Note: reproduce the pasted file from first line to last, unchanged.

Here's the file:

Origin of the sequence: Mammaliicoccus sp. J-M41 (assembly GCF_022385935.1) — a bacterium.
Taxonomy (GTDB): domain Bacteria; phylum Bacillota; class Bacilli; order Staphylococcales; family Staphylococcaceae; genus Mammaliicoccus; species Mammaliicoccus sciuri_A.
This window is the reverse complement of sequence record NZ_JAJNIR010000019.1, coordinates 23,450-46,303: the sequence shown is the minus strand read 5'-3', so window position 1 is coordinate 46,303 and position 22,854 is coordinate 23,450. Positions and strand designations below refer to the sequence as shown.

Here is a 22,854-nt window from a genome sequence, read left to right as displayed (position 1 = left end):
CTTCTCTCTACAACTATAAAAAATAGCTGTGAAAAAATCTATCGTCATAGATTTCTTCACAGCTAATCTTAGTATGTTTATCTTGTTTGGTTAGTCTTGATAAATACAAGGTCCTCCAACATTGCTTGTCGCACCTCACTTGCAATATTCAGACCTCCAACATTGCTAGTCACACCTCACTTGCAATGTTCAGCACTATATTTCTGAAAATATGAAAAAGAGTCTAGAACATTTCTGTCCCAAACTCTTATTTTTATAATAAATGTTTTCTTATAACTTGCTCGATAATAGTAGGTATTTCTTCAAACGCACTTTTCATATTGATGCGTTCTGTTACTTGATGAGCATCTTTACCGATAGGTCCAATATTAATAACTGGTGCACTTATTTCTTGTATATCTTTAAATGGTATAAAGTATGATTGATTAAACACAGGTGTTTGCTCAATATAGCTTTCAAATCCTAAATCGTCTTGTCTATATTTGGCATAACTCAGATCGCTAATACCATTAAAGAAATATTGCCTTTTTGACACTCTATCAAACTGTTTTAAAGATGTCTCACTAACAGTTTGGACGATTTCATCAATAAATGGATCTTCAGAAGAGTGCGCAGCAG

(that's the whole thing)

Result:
Origin of the sequence: Mammaliicoccus sp. J-M41 (assembly GCF_022385935.1) — a bacterium.
Taxonomy (GTDB): domain Bacteria; phylum Bacillota; class Bacilli; order Staphylococcales; family Staphylococcaceae; genus Mammaliicoccus; species Mammaliicoccus sciuri_A.
This window is the reverse complement of sequence record NZ_JAJNIR010000019.1, coordinates 23,450-46,303: the sequence shown is the minus strand read 5'-3', so window position 1 is coordinate 46,303 and position 22,854 is coordinate 23,450. Positions and strand designations below refer to the sequence as shown.

Here is a 22,854-nt window from a genome sequence, read left to right as displayed (position 1 = left end):
CTTCTCTCTACAACTATAAAAAATAGCTGTGAAAAAATCTATCGTCATAGATTTCTTCACAGCTAATCTTAGTATGTTTATCTTGTTTGGTTAGTCTTGATAAATACAAGGTCCTCCAACATTGCTTGTCGCACCTCACTTGCAATATTCAGACCTCCAACATTGCTAGTCACACCTCACTTGCAATGTTCAGCACTATATTTCTGAAAATATGAAAAAGAGTCTAGAACATTTCTGTCCCAAACTCTTATTTTTATAATAAATGTTTTCTTATAACTTGCTCGATAATAGTAGGTATTTCTTCAAACGCACTTTTCATATTGATGCGTTCTGTTACTTGATGAGCATCTTTACCGATAGGTCCAATATTAATAACTGGTGCACTTATTTCTTGTATATCTTTAAATGGTATAAAGTATGATTGATTAAACACAGGTGTTTGCTCAATATAGCTTTCAAATCCTAAATCGTCTTGTCTATATTTGGCATAACTCAGATCGCTAATACCATTAAAGAAATATTGCCTTTTTGACACTCTATCAAACTGTTTTAAAGATGTCTCACTAACAGTTTGGACGATTTCATCAATAAATGGATCTTCAGAAGAGTGCGCAGCAG